Robb Read: Primed For Purchase
Australia’s prestige property market continues to dominate.
Safe as houses. It may be a dusty Australian adage, an ingrained cultural motto long espoused along both coasts (and most places in between), but it’s also framed by fact, especially when looking beyond the ‘burbs to the country’s ascendent prime-property market.
In a time of unprecedented uncertainty due to the economic impacts of COVID-19, coupled with the federal government’s confirmation of a recession, the smart money is still banking on housing—that is, prestige, blue-blue-chip real estate.
Recent research conducted by Knight Frank posts to Sydney’s watery appeal and a super-prime residential market that, in the first half of the year, continued to hold solid allure—15 properties sold for a total of at least $214.5 million.
Further to this, the Harbour City was one of only two markets to improve in the $35.8 million-plus segment when compared to 11 other key global markets—inclusive of the usually dominant Hong Kong, London, Los Angeles and Geneva.
While volumes declined as the pandemic took hold between March and June, average values did not follow suit, with Sydney enjoying a 33 per cent rise from $18 million to $25 million and outperforming the global average by 18 per cent.
“You almost have to treat the eastern suburbs [of Sydney] like a different country,” explains Ken Jacobs of Christie’s International Real Estate. “The kind of prices that waterfront homes command in Sydney’s east aren’t like anything else in the country, so you can’t treat that like the rest of the residential market.”
Jacobs openly claims his team had its best winter ever, boosted by the impressive sale of 31 Coolong Road, Vaucluse—valued in “the high thirties”.
For Crown Residences One Barangaroo partner Erin van Tuil, that continued elevation in price is part of Sydney’s fundamentals as a city. The waterfront is tightly held and central to rising numbers attached to prime, super-prime and ultra-prime pricing—and the seemingly impenetrable strength of this heightened segment. “Sydney is a fantastic city— the weather, the lifestyle, the harbour, exceptional health care and how we’ve come out of COVID-19 will all be looked at as positives,” explains van Tuil. “And our research report released last year on waterfront property showed that Sydney Harbour properties command the highest uplift globally, as there’s only so much stock.”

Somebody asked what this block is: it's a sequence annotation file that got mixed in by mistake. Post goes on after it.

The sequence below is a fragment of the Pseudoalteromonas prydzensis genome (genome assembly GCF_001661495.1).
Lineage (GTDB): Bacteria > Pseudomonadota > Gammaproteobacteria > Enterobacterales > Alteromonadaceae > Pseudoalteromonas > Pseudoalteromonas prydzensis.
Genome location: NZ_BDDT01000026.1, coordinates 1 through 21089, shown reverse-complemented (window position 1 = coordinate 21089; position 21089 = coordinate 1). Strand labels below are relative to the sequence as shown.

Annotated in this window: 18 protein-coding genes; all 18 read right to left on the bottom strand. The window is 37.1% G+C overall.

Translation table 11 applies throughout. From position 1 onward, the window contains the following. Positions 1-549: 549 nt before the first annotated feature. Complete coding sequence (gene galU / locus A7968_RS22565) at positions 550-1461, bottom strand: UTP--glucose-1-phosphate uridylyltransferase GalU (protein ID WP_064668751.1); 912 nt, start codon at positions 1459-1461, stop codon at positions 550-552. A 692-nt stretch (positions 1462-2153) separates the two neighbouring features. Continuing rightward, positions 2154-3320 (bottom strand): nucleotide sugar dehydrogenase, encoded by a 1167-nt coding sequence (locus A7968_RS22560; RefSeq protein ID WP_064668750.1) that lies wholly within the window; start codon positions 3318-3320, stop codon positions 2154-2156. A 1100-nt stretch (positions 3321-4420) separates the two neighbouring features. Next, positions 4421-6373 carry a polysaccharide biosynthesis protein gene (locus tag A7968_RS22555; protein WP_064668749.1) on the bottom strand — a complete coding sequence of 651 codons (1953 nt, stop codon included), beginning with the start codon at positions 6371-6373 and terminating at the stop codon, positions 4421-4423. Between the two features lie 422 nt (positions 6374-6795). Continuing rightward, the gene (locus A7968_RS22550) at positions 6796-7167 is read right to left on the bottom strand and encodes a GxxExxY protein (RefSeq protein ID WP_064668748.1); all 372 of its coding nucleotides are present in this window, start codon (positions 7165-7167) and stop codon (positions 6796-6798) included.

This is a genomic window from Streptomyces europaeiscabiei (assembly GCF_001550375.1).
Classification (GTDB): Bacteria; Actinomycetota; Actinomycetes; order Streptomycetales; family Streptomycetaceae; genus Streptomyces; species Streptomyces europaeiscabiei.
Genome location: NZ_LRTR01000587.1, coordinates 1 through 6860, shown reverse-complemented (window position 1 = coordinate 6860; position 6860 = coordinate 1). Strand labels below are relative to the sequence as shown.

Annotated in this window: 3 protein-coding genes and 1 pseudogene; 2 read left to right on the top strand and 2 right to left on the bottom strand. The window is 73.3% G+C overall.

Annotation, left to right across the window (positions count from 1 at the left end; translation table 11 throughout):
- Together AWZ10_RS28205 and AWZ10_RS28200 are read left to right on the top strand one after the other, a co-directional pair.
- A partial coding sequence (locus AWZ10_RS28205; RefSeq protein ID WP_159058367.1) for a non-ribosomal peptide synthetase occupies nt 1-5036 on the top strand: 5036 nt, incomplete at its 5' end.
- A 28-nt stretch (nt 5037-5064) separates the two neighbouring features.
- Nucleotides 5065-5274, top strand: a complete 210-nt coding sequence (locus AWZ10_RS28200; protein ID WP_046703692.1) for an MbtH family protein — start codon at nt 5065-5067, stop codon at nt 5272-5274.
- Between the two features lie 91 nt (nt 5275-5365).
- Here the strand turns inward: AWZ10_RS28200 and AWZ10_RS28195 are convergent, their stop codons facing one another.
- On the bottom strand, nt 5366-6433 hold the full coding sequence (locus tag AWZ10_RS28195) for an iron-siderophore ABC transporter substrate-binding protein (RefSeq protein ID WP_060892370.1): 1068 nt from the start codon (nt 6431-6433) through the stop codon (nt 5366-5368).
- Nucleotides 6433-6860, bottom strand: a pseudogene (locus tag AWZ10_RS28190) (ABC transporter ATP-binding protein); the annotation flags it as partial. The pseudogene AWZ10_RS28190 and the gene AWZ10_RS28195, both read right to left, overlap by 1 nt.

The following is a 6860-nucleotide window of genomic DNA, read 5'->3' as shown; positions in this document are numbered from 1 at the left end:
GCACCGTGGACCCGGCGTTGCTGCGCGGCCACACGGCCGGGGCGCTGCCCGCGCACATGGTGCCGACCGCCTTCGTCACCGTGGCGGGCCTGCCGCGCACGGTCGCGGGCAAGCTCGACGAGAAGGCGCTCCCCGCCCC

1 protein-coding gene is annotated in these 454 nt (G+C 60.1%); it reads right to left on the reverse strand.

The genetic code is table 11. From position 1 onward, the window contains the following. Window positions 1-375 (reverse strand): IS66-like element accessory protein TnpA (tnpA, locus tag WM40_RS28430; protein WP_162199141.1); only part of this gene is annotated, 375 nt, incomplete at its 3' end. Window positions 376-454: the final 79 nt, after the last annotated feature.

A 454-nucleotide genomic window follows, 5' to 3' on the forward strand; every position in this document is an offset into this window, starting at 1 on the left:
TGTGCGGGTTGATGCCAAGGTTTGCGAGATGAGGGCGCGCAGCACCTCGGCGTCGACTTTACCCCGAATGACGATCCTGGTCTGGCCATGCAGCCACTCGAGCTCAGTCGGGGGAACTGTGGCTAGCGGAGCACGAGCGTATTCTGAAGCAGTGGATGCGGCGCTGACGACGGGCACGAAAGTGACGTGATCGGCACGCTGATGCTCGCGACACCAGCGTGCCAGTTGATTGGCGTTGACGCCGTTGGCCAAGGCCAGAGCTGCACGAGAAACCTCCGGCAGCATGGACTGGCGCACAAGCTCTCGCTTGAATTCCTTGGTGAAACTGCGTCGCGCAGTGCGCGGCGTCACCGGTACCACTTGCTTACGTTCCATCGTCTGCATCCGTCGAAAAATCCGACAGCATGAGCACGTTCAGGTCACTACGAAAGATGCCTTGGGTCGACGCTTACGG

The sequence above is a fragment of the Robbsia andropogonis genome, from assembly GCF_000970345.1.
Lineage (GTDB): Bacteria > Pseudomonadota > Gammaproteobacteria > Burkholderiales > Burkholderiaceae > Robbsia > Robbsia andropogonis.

Crown Residences One Barangaroo boasts 12 transactions over $20 million to date—and a total in the region of $650 million. “It’s the shortage of harbourside stock and the lifestyle aspect of how our apartments are able to be lived in, how spacious they are, their access to amenities as well as living in a city like Sydney,” adds van Tuil. “At Crown Residences we’ve had an uptick of 175 per cent in enquiries when comparing H1 2019 to H1 2020.”
The latter half of 2020 has seen a sharp upturn in general. Sotheby’s International Realty’s managing director Michael Pallier claimed an alleged $95 million sale in mid-September for the waterfront Wolseley Road, Point Piper residence, ‘Edgewater’— Australia’s third-most expensive residential sale.
“I think the luxury property market right now is probably the best I’ve ever seen it,” states Pallier, citing low interest rates, diminished returns and confidence in other areas of investment such as the stock markets, and a shortage of property listings as central to the surge.
“If you want a waterfront residence in Sydney right now there’s not a lot of options. These are generational properties, people hold onto them and there’s that sense of urgency as if you don’t get the one you want now, you maybe never will.”
It’s a sentiment shared by Ken Jacobs. “When you’re talking about residential real estate it’s very emotional and I think that’s what we are seeing at the moment.”
Beyond Sydney, Perth and the Gold Coast have seen values rise across Q2 of this year. The Knight Frank Prime Global Index reported that Perth’s top five per cent experienced the third-largest price gains in the world during the second quarter, behind Cape Town and Vancouver. Elsewhere, The Gold Coast showed strength—given testing external conditions—with a 1.2 per cent rise in prestige-home values (including the record-breaking $25 million sale of an oceanfront Mermaid Beach pad) which overshadows Sydney’s 0.3 per cent rise.
Ray White Cottesloe’s director, Jody Fewster, recently sold Alan Bond’s former Watkins Road pile for $27.5 million. She claims a perfect storm has been created, thanks to the repositioning and resurrection of Perth’s upper market.
“We reached the bottom of our property cycle,” says Fewster. “But then our pristine environment, climate, position to Asia in terms of time zone and how, as a state, we’ve managed the pandemic, have all made people view Perth as a great place to live.”
While the city remains removed, Fewster notes the demand for waterfront property is universal. “Homes in Perth show good value, but there’s still that scarcity element, because Perth is so flat, there are view properties with truly great views and
those will always be in great demand.”
As for the continued strength of the Australian market, Jacobs believes recent figures will foster underlying confidence. “The top end of the market won’t be affected like the rest—as a whole, Australia looks pretty good at the moment.”
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